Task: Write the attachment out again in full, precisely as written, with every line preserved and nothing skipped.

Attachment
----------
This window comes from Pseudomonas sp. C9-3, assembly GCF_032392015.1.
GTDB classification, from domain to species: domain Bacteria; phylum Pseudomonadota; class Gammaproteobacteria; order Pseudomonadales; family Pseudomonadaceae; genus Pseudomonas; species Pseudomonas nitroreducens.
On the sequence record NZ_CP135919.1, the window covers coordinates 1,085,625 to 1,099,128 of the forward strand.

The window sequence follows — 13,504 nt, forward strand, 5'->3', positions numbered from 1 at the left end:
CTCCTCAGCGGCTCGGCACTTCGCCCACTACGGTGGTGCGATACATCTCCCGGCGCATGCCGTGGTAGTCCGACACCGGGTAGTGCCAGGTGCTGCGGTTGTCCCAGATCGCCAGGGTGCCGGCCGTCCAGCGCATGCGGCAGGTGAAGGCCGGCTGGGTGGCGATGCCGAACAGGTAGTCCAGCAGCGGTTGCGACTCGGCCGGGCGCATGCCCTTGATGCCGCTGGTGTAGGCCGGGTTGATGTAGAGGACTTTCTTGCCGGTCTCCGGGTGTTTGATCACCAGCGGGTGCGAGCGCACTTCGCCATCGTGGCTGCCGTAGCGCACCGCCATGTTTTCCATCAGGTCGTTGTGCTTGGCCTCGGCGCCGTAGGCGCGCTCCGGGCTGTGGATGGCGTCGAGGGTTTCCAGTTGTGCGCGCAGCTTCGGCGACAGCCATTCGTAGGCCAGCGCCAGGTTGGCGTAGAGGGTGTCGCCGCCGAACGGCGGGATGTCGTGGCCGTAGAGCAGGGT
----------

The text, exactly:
This window comes from Pseudomonas sp. C9-3, assembly GCF_032392015.1.
GTDB classification, from domain to species: domain Bacteria; phylum Pseudomonadota; class Gammaproteobacteria; order Pseudomonadales; family Pseudomonadaceae; genus Pseudomonas; species Pseudomonas nitroreducens.
On the sequence record NZ_CP135919.1, the window covers coordinates 1,085,625 to 1,099,128 of the forward strand.

The window sequence follows — 13,504 nt, forward strand, 5'->3', positions numbered from 1 at the left end:
CTCCTCAGCGGCTCGGCACTTCGCCCACTACGGTGGTGCGATACATCTCCCGGCGCATGCCGTGGTAGTCCGACACCGGGTAGTGCCAGGTGCTGCGGTTGTCCCAGATCGCCAGGGTGCCGGCCGTCCAGCGCATGCGGCAGGTGAAGGCCGGCTGGGTGGCGATGCCGAACAGGTAGTCCAGCAGCGGTTGCGACTCGGCCGGGCGCATGCCCTTGATGCCGCTGGTGTAGGCCGGGTTGATGTAGAGGACTTTCTTGCCGGTCTCCGGGTGTTTGATCACCAGCGGGTGCGAGCGCACTTCGCCATCGTGGCTGCCGTAGCGCACCGCCATGTTTTCCATCAGGTCGTTGTGCTTGGCCTCGGCGCCGTAGGCGCGCTCCGGGCTGTGGATGGCGTCGAGGGTTTCCAGTTGTGCGCGCAGCTTCGGCGACAGCCATTCGTAGGCCAGCGCCAGGTTGGCGTAGAGGGTGTCGCCGCCGAACGGCGGGATGTCGTGGCCGTAGAGCAGGGT